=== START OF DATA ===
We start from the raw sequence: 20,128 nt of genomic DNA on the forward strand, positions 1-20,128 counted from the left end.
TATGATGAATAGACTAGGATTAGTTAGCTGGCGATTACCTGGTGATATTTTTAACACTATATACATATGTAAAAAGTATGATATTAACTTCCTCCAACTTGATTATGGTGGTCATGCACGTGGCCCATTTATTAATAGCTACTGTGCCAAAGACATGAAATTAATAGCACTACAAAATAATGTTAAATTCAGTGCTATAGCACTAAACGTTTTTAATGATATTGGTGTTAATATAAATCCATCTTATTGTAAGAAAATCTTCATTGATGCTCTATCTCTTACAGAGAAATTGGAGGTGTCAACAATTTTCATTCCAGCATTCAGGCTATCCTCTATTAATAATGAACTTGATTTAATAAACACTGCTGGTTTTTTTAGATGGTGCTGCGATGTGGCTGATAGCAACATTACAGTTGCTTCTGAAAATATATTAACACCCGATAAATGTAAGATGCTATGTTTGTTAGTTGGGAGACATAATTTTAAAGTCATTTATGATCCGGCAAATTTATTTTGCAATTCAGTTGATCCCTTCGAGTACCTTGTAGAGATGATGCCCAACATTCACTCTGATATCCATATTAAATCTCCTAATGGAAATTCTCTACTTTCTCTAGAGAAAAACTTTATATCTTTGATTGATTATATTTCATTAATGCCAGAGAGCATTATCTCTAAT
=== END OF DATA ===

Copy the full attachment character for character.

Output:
We start from the raw sequence: 20,128 nt of genomic DNA on the forward strand, positions 1-20,128 counted from the left end.
TATGATGAATAGACTAGGATTAGTTAGCTGGCGATTACCTGGTGATATTTTTAACACTATATACATATGTAAAAAGTATGATATTAACTTCCTCCAACTTGATTATGGTGGTCATGCACGTGGCCCATTTATTAATAGCTACTGTGCCAAAGACATGAAATTAATAGCACTACAAAATAATGTTAAATTCAGTGCTATAGCACTAAACGTTTTTAATGATATTGGTGTTAATATAAATCCATCTTATTGTAAGAAAATCTTCATTGATGCTCTATCTCTTACAGAGAAATTGGAGGTGTCAACAATTTTCATTCCAGCATTCAGGCTATCCTCTATTAATAATGAACTTGATTTAATAAACACTGCTGGTTTTTTTAGATGGTGCTGCGATGTGGCTGATAGCAACATTACAGTTGCTTCTGAAAATATATTAACACCCGATAAATGTAAGATGCTATGTTTGTTAGTTGGGAGACATAATTTTAAAGTCATTTATGATCCGGCAAATTTATTTTGCAATTCAGTTGATCCCTTCGAGTACCTTGTAGAGATGATGCCCAACATTCACTCTGATATCCATATTAAATCTCCTAATGGAAATTCTCTACTTTCTCTAGAGAAAAACTTTATATCTTTGATTGATTATATTTCATTAATGCCAGAGAGCATTATCTCTAAT